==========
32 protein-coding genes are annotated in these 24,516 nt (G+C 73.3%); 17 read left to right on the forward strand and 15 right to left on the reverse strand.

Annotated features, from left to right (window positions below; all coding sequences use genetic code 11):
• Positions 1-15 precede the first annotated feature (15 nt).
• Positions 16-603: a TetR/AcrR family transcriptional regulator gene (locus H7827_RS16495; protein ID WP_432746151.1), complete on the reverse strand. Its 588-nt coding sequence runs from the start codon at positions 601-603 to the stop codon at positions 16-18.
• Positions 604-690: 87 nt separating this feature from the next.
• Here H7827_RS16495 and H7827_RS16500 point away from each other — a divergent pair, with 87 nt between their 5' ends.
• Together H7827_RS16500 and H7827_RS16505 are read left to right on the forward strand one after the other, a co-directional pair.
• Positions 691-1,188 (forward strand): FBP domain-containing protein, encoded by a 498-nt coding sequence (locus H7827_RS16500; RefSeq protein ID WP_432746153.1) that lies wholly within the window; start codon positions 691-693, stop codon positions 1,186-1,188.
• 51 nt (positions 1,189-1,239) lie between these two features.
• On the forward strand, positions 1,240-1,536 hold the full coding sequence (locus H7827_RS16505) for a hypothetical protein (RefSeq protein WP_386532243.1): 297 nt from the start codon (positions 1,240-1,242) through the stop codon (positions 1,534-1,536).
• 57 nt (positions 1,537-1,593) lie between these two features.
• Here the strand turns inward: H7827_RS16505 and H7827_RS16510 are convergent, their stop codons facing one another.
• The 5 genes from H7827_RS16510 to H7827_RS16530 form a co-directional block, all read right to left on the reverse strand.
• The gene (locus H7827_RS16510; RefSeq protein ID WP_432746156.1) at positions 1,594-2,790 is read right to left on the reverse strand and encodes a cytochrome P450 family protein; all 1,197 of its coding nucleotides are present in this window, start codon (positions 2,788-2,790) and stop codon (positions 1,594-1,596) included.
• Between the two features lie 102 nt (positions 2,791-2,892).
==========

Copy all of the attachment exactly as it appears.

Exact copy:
32 protein-coding genes are annotated in these 24,516 nt (G+C 73.3%); 17 read left to right on the forward strand and 15 right to left on the reverse strand.

Annotated features, from left to right (window positions below; all coding sequences use genetic code 11):
• Positions 1-15 precede the first annotated feature (15 nt).
• Positions 16-603: a TetR/AcrR family transcriptional regulator gene (locus H7827_RS16495; protein ID WP_432746151.1), complete on the reverse strand. Its 588-nt coding sequence runs from the start codon at positions 601-603 to the stop codon at positions 16-18.
• Positions 604-690: 87 nt separating this feature from the next.
• Here H7827_RS16495 and H7827_RS16500 point away from each other — a divergent pair, with 87 nt between their 5' ends.
• Together H7827_RS16500 and H7827_RS16505 are read left to right on the forward strand one after the other, a co-directional pair.
• Positions 691-1,188 (forward strand): FBP domain-containing protein, encoded by a 498-nt coding sequence (locus H7827_RS16500; RefSeq protein ID WP_432746153.1) that lies wholly within the window; start codon positions 691-693, stop codon positions 1,186-1,188.
• 51 nt (positions 1,189-1,239) lie between these two features.
• On the forward strand, positions 1,240-1,536 hold the full coding sequence (locus H7827_RS16505) for a hypothetical protein (RefSeq protein WP_386532243.1): 297 nt from the start codon (positions 1,240-1,242) through the stop codon (positions 1,534-1,536).
• 57 nt (positions 1,537-1,593) lie between these two features.
• Here the strand turns inward: H7827_RS16505 and H7827_RS16510 are convergent, their stop codons facing one another.
• The 5 genes from H7827_RS16510 to H7827_RS16530 form a co-directional block, all read right to left on the reverse strand.
• The gene (locus H7827_RS16510; RefSeq protein ID WP_432746156.1) at positions 1,594-2,790 is read right to left on the reverse strand and encodes a cytochrome P450 family protein; all 1,197 of its coding nucleotides are present in this window, start codon (positions 2,788-2,790) and stop codon (positions 1,594-1,596) included.
• Between the two features lie 102 nt (positions 2,791-2,892).